At the end of the second week, copepods were the dominant food organism in the tank. Rotifer numbers has declined because they are small enough to slowly escape through the 100 micron screen, and because the seahorses had been consuming them. Copepods grow well when they are fed the diatom Chaetocerus gracilis, so we began to add this alga to the rearing tank and discontinued the use of the alga T. chuii. The copepods were attracted to the sunny areas of the tank and we could see the seahorses (which at this age are a lovely golden color with black bands) snapping up the copepods with gusto.
On day 24, we took measurements of the young seahorses, and they averaged 1.6 cm total length. We decided to provide larger foods for them, by adding three day old Artemia enriched on Algamac 2000″š for 24 hours. The seahorses soon had pink bellies full of the brine shrimp. We increased the incoming water flow and changed the standpipe screen to a 500 micron mesh to allow uneaten Artemia to flush out of the tank. This may sound a bit wasteful, especially considering the price of Artemia, but we wanted to make sure that the seahorses were eating only freshly enriched Artemia.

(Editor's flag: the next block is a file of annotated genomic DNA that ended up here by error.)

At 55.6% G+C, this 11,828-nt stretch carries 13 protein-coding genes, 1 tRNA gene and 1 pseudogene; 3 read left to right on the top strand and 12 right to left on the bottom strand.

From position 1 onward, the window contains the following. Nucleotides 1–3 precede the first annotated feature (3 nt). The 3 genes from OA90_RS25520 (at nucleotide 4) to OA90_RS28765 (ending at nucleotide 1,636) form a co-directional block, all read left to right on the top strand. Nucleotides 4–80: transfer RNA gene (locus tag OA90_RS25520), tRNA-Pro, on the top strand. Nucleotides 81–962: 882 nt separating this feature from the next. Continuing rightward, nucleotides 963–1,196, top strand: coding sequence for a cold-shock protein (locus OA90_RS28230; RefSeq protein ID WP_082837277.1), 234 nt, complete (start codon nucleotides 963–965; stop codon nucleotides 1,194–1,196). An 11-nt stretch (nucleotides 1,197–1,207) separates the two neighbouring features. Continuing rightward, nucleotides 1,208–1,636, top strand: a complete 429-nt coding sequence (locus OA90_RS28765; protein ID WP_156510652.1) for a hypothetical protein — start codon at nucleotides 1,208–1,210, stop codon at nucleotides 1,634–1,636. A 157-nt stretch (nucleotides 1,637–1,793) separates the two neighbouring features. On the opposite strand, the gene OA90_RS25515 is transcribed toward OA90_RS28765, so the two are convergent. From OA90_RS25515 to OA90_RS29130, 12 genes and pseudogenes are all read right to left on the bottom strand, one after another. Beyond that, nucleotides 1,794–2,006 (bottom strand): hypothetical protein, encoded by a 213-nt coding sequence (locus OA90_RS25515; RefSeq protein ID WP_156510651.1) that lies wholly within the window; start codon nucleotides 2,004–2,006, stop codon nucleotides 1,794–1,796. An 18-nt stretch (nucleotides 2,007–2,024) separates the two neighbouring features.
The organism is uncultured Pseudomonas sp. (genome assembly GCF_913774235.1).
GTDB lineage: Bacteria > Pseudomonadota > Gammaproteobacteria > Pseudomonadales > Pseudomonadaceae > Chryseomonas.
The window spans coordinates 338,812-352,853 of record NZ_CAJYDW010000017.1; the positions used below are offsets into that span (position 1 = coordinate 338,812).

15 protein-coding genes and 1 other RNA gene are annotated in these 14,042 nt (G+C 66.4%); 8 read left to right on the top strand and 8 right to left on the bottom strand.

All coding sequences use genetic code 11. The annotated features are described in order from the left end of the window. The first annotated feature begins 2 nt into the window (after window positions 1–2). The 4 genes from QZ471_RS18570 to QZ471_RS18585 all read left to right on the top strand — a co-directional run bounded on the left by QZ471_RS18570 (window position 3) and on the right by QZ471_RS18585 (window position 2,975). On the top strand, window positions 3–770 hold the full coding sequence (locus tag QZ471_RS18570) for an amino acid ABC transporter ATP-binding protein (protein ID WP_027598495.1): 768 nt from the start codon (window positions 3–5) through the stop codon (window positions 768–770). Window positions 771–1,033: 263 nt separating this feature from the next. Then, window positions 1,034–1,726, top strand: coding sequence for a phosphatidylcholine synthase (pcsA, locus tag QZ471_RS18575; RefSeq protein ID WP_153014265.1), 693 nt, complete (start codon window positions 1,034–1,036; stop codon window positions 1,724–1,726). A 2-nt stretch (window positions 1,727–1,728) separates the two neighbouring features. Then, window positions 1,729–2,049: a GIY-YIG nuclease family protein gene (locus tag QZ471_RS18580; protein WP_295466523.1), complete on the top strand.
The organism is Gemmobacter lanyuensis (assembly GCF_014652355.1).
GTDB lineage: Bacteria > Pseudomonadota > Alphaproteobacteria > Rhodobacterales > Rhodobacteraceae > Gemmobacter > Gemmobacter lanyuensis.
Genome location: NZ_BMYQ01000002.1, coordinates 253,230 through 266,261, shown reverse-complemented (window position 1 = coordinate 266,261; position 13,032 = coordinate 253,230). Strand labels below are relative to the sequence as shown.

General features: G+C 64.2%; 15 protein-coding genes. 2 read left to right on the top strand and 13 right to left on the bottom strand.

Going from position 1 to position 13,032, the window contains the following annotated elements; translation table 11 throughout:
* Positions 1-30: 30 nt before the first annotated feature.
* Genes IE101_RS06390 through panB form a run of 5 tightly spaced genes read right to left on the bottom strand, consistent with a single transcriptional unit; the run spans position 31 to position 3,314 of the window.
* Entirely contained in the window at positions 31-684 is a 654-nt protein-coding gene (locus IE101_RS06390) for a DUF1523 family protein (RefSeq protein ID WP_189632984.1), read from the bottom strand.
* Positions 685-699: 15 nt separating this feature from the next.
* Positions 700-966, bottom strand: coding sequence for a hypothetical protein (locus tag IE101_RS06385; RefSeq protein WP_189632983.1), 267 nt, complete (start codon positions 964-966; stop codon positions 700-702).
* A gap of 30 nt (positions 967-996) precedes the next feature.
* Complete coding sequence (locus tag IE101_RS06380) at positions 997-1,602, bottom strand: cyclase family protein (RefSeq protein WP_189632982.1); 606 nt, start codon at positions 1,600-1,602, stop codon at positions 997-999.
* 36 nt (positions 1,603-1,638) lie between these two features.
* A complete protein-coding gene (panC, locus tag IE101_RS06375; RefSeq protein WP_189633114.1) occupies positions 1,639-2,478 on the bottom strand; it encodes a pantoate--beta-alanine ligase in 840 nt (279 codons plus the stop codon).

When the seahorses reached 8 weeks old we saw a change in their behavior. They began using their tails to hang onto the air lines and each other as well as to filamentous algae growing on the sides and bottom of the tank. They would also move slowly across the bottom dragging their tails behind them. This was quite disconcerting at first, it looked like there were dead seahorse bodies sprawled across the tank floor. On closer inspection we could see that they were moving ever so slowly, seemingly studying the bottom of the tank. We immediately started adding mashed up frozen mysids in the hopes that the seahorses would come across them during their surveys of the bottom. We are not